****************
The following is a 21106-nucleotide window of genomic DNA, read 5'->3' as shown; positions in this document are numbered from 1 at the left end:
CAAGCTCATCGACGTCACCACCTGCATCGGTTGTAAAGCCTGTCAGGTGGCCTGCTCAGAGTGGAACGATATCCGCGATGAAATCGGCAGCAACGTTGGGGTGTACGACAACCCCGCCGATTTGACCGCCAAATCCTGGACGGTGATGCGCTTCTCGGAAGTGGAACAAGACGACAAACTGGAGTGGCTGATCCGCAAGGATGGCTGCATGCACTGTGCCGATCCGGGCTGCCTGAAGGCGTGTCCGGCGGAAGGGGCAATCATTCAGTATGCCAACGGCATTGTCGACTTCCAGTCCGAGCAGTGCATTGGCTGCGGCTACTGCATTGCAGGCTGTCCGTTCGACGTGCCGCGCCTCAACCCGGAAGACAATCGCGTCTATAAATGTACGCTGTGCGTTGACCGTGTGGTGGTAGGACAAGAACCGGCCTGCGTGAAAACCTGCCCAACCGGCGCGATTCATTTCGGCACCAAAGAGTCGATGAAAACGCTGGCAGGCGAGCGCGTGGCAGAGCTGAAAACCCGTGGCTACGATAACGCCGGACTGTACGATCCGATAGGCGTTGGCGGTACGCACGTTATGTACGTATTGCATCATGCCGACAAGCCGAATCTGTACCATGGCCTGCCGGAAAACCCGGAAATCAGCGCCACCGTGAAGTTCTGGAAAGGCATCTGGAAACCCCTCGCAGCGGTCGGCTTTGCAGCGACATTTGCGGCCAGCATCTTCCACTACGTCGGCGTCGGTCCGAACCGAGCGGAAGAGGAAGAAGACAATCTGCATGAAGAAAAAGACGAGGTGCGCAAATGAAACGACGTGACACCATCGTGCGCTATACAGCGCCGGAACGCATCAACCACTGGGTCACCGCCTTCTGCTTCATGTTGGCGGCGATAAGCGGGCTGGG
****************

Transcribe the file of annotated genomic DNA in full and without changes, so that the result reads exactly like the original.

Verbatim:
The following is a 21106-nucleotide window of genomic DNA, read 5'->3' as shown; positions in this document are numbered from 1 at the left end:
CAAGCTCATCGACGTCACCACCTGCATCGGTTGTAAAGCCTGTCAGGTGGCCTGCTCAGAGTGGAACGATATCCGCGATGAAATCGGCAGCAACGTTGGGGTGTACGACAACCCCGCCGATTTGACCGCCAAATCCTGGACGGTGATGCGCTTCTCGGAAGTGGAACAAGACGACAAACTGGAGTGGCTGATCCGCAAGGATGGCTGCATGCACTGTGCCGATCCGGGCTGCCTGAAGGCGTGTCCGGCGGAAGGGGCAATCATTCAGTATGCCAACGGCATTGTCGACTTCCAGTCCGAGCAGTGCATTGGCTGCGGCTACTGCATTGCAGGCTGTCCGTTCGACGTGCCGCGCCTCAACCCGGAAGACAATCGCGTCTATAAATGTACGCTGTGCGTTGACCGTGTGGTGGTAGGACAAGAACCGGCCTGCGTGAAAACCTGCCCAACCGGCGCGATTCATTTCGGCACCAAAGAGTCGATGAAAACGCTGGCAGGCGAGCGCGTGGCAGAGCTGAAAACCCGTGGCTACGATAACGCCGGACTGTACGATCCGATAGGCGTTGGCGGTACGCACGTTATGTACGTATTGCATCATGCCGACAAGCCGAATCTGTACCATGGCCTGCCGGAAAACCCGGAAATCAGCGCCACCGTGAAGTTCTGGAAAGGCATCTGGAAACCCCTCGCAGCGGTCGGCTTTGCAGCGACATTTGCGGCCAGCATCTTCCACTACGTCGGCGTCGGTCCGAACCGAGCGGAAGAGGAAGAAGACAATCTGCATGAAGAAAAAGACGAGGTGCGCAAATGAAACGACGTGACACCATCGTGCGCTATACAGCGCCGGAACGCATCAACCACTGGGTCACCGCCTTCTGCTTCATGTTGGCGGCGATAAGCGGGCTGGG